Posts Tagged ‘school food

Latino Community Farmers in Oregon Feasting on New Market: School lunch

Saturday, August 18th, 2012 by

This is a repost from the Ecotrust blog, which is designed to inspire fresh thinking, spark innovation, and encourage investment in natural economies. Read more stories about Ecotrust’s work, and that of our partners and friends, at blog.ecotrust.org.

La Esperanza farmer Araceli Roman and her daughters at the Forest Grove Farmers Market. Photo by Shawn Linehan.

In 2010, the nonprofit Adelante Mujeres saw a clear challenge when the Latino farmers on its 12-acre La Esperanza Farm in the city of Forest Grove, Ore. continued to struggle selling their abundant harvests. Adelante Mujeres provides courses in sustainable agriculture to low-income Latinos, and offers graduates small farm plots and a booth at the Forest Grove Farmers Market to sell their fresh produce. But daunting social, linguistic, and technological barriers were making it difficult for the La Esperanza farmers to find diverse buyers for their organic vegetables.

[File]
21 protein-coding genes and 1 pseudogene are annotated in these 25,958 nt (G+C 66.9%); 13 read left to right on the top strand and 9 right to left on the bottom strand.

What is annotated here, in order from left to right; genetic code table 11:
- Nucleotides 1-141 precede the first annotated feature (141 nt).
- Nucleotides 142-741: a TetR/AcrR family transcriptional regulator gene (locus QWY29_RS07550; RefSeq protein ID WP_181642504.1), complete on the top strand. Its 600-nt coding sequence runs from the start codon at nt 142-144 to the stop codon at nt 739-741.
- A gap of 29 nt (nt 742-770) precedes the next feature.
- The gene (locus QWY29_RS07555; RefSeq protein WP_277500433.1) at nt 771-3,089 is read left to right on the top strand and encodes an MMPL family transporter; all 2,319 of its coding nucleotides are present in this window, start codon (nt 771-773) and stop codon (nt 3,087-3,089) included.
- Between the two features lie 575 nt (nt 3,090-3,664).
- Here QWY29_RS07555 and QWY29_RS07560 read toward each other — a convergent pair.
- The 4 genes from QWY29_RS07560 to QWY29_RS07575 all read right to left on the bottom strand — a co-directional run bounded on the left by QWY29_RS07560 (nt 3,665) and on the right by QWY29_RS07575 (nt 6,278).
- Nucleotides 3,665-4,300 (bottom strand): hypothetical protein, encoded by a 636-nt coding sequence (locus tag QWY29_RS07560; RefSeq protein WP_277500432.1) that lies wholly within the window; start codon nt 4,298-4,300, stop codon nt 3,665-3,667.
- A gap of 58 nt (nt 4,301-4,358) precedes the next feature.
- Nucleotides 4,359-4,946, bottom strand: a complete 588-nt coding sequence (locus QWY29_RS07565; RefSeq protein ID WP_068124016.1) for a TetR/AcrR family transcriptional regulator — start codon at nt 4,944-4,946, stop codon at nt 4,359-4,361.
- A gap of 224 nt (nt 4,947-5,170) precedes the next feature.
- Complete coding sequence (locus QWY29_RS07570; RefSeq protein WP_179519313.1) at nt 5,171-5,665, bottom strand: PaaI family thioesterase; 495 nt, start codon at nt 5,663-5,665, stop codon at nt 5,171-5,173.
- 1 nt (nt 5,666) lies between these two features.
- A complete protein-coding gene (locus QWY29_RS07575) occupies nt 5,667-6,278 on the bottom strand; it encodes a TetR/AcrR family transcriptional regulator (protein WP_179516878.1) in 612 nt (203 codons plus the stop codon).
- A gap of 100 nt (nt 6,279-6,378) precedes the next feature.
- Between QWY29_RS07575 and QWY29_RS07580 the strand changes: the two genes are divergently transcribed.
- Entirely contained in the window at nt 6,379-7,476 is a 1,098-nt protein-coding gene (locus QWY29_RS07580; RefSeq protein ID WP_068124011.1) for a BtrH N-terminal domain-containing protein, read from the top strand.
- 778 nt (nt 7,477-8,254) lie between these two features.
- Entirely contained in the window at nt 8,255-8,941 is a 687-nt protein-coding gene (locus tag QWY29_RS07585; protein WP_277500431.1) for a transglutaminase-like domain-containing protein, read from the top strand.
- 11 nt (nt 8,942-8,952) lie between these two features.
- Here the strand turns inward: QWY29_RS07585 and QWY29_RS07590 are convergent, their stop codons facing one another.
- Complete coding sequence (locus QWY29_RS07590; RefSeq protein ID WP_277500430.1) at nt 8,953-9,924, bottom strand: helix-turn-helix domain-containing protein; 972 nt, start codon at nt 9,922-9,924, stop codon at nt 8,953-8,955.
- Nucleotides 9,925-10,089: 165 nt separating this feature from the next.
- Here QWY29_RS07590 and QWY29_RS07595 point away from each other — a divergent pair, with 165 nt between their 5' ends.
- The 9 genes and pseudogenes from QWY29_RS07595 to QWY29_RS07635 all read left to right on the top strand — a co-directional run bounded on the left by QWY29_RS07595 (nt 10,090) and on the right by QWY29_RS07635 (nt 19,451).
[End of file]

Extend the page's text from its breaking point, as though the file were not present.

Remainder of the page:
Over two years, Portland State University and Ecotrust worked in close partnership with Adelante Mujeres to pilot a program that connects La Esperanza farmers to local wholesale buyers seeking fresh, organic produce. In the process, they took a hard look at how these farmers could support greater community health among the low-income residents of Washington County. (more…)

News from the Hub – Week of March 26, 2012

Saturday, March 31st, 2012 by

Fresh Picks – Top 5 Stories Worth Reading

Oregon food bank combats rising meat prices by turning to local lentil farmers for protein
The Republic
The food bank in Eugene says it’s facing a shortage of protein brought on by rising Asian demand for meat and domestic animal production squeezed by high feed costs. The solution? Local lentils. Food For Lane County has contracted with five farmers to enlarge the stock of high-protein lentils and barley soup mix it developed this year.